TEHRAN, Iran — Iran test-fired the Shahab-3 missile Saturday, Tehran television reported, the second trial in two years for the medium-range weapon capable of reaching Israel or U.S. troops in Saudi Arabia.
The state broadcast said the test was in line with Iran's "policy of strengthening its defense capability on the basis of the principle of deterrence."
"This test is not in any way a threat to another country," the broadcast quoted an unidentified military source as saying. The Defense Ministry refused to comment on the report.
In Israel, Deputy Defense Minister Ephraim Sneh expressed concern Saturday about the missile test "because Iran actively and relentlessly undermines the peace process through various terrorist organizations."
"When such a regime has a long-range capacity combined with a tremendous effort to combine it with nuclear projects, it's of great concern to Israel," Sneh told The Associated Press. He added, without giving details, that Israel "is prepared to forestall" the dangers of Iran's weapons technology.
"The power of the Israeli army and strengthening Israel through peace agreements are the true answer to Shahab-3," Israeli Prime Minister Ehud Barak said in a statement released at Camp David by his spokesman.
Later Saturday, a senior Israeli military intelligence official said that though this is the first time Iran has the capability to reach Israel, "it's not an immediate threat."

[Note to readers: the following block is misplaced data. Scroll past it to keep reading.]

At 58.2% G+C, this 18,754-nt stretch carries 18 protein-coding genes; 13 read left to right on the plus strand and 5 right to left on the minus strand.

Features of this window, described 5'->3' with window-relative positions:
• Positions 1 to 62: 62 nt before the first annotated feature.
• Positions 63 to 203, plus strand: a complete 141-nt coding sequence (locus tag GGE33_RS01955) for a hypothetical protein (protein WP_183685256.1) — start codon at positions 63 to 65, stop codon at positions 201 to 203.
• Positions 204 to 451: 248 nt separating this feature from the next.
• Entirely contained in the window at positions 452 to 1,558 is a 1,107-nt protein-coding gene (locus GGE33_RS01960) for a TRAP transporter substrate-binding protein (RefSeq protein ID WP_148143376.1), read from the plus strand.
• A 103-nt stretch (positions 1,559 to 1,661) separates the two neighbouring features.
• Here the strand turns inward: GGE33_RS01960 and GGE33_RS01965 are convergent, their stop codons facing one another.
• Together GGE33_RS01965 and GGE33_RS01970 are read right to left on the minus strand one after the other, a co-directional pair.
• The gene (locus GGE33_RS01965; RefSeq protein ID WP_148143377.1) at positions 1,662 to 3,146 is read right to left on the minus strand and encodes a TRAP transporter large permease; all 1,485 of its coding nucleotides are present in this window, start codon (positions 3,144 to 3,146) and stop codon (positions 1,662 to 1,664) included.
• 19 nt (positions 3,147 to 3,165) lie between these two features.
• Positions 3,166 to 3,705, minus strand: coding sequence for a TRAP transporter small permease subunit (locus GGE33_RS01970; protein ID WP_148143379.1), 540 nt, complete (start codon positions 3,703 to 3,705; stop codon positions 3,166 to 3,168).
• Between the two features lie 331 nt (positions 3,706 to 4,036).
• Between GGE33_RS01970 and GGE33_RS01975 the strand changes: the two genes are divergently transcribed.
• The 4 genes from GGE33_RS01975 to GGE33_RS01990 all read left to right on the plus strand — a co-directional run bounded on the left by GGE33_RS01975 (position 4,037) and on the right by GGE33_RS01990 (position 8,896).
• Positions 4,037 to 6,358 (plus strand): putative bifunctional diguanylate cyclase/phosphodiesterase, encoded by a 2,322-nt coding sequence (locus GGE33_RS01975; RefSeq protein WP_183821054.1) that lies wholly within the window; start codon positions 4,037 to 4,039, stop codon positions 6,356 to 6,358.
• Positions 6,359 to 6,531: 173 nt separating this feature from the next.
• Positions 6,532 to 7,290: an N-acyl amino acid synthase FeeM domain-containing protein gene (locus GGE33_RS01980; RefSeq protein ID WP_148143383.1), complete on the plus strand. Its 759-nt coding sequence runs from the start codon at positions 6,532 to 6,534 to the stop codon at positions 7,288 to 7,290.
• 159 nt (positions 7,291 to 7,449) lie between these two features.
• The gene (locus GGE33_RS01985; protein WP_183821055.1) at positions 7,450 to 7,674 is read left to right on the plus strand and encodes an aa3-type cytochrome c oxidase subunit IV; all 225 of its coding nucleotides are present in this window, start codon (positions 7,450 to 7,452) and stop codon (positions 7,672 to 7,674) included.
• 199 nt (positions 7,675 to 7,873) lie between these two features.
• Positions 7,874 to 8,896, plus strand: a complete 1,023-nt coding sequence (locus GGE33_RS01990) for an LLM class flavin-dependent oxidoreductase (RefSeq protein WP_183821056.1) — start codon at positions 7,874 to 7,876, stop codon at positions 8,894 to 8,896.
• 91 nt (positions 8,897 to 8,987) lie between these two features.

"At this rate, Iran will have the beginnings of a nuclear capability by 2005 and will have viable bombs by 2010," the official said. He accused Russia of helping Iran develop the missiles.
The Clinton administration has said missile threats from "states of concern" such as Iran and North Korea necessitate the development of a controversial, multibillion dollar national anti-missile defense system.
In Washington, U.S. officials said Saturday that Iran's reported test-firing of a medium-range missile underscores long-standing concerns about the risk of weapons proliferation in the Persian Gulf region.
The officials said Iran's effort to boost its missile capabilities threatens the area and undermines nonproliferation efforts.
A State Department official said the United States would continue its "very extensive efforts to stop the proliferation of missile technology and equipment to Iran."
Western military experts earlier said the missile had failed its first test in 1998, exploding seconds after launch, a claim Iran repeatedly has denied.
Iran says the Shahab-3 is a ballistic missile, with a range of 800 miles, and that it can travel at a speed of 4,320 mph with a 1-ton warhead.
Iran is believed to have received missile technology from Russia, China and North Korea, a claim Tehran has denied. The Shahab-3 is believed to be based on North Korea's No Dong ballistic missile.
Iran also is working on the long-range Shahab-4 rocket that it says will be used only to carry satellites into space — not for military purposes.